Wednesday, September 30, 2015

When I Make a Mistake...

...(please fill in the blank for yourself before you read further)

...I try not to blame other people for my mistake, but instead look for where I went wrong so I don't do the same thing again. And not just where I went wrong, but really, what is the root cause of the mistake? Am I spread too thin? Am I not paying enough attention? Am I giving someone too much leeway? Do I know enough about the surrounding issues, or do I need to educate myself more?

...I try not to blame myself, which is infinitely harder than not blaming someone else. I'm supposed to be better than mistakes. I pride myself on doing my job exceptionally well, so when I make mistakes, I have a desperately hard time not taking them personally.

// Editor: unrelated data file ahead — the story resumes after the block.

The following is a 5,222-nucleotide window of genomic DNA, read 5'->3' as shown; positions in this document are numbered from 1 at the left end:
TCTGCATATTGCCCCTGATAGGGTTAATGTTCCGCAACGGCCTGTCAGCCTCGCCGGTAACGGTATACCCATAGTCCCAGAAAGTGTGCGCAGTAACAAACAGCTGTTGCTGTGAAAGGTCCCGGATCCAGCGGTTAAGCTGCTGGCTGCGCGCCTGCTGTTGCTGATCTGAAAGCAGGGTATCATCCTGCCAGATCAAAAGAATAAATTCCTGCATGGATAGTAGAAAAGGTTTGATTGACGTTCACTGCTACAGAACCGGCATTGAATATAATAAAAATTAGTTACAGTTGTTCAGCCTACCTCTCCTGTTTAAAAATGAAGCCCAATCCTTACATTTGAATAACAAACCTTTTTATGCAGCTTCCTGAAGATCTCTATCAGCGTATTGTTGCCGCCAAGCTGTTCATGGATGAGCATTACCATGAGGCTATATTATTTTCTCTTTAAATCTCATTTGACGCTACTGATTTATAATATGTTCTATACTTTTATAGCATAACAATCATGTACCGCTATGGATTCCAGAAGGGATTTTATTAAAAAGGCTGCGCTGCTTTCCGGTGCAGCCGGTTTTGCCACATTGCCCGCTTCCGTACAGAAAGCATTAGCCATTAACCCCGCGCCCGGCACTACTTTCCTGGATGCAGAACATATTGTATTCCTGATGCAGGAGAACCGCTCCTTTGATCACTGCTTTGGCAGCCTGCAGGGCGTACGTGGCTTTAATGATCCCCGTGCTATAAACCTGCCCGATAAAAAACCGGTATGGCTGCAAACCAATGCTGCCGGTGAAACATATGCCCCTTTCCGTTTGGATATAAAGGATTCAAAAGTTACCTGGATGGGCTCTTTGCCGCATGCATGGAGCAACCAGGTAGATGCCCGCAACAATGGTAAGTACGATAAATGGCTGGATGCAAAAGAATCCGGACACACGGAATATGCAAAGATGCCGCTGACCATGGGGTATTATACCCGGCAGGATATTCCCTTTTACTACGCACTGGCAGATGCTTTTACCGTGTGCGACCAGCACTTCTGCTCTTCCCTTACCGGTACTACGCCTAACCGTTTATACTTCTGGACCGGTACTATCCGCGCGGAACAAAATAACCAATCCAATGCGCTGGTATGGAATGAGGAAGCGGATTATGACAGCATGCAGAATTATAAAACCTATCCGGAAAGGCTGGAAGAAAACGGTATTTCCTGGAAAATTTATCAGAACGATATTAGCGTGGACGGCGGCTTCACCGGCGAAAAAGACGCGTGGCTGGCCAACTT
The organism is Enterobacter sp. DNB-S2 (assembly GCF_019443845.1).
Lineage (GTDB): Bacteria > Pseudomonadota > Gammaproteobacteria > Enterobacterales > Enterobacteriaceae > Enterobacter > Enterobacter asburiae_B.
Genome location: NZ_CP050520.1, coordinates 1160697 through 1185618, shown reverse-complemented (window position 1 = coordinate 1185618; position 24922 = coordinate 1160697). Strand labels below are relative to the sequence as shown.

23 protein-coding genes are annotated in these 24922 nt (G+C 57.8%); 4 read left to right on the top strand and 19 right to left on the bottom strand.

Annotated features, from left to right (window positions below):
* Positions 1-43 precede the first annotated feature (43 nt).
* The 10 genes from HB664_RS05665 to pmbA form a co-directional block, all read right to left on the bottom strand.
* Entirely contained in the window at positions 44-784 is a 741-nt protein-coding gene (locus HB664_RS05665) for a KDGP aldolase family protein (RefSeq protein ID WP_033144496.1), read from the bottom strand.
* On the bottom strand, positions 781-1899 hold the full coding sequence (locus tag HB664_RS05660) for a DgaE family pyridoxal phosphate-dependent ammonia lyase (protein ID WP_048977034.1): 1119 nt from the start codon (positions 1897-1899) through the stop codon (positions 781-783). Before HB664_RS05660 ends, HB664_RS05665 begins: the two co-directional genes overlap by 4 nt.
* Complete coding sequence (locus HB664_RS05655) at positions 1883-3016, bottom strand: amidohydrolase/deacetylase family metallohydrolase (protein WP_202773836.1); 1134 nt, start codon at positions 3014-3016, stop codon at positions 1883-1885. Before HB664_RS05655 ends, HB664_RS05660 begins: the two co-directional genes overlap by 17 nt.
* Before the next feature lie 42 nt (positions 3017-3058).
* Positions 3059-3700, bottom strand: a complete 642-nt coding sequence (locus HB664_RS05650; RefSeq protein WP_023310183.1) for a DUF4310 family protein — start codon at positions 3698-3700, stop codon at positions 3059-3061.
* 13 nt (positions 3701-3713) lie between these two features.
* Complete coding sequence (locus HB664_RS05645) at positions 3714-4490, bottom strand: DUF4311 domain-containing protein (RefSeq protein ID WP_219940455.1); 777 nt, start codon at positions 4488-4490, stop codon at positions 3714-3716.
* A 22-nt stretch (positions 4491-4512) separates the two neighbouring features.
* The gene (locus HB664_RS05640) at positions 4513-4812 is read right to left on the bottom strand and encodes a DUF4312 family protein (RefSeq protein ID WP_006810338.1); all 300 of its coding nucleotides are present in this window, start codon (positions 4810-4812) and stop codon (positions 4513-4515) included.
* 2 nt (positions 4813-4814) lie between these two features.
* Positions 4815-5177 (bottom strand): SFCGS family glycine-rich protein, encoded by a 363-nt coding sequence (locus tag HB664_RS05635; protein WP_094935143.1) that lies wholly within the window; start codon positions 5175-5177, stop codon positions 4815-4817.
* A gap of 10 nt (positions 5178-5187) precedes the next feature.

...I try to make sure the solution doesn't just pawn the problem off on someone else, but instead, I try to fix my own mistakes. Maybe it's penance for making the mistake in the first place.

...when appropriate, I try to put things in perspective. I ask myself, is someone going to die from this mistake? If the answer is no, I try to not let it get me down as bad.

When others make mistakes around me, I like to remind them of the lessons from the book, "The Up Side of Down" by Megan McArdle and the TED talk "On Being Wrong" by Kathryn Schulz that I've linked to before, both about the value of failure, and how we learn from our mistakes more than we learn from our successes. 

When I make a mistake, all that goes totally out the window, and I beat myself liberally about the head and shoulders. There's lots of "I try"s in those statements above, because the truth of the matter is that I rant and throw temper tantrums laced liberally with foul-languaged invectives against the system, myself and the world around me when I make mistakes. And then I try to find solutions. Maybe one day I'll get over ranting before fixing, but I'm not there yet.

LCDR Charlotte Mundy
Executive Officer

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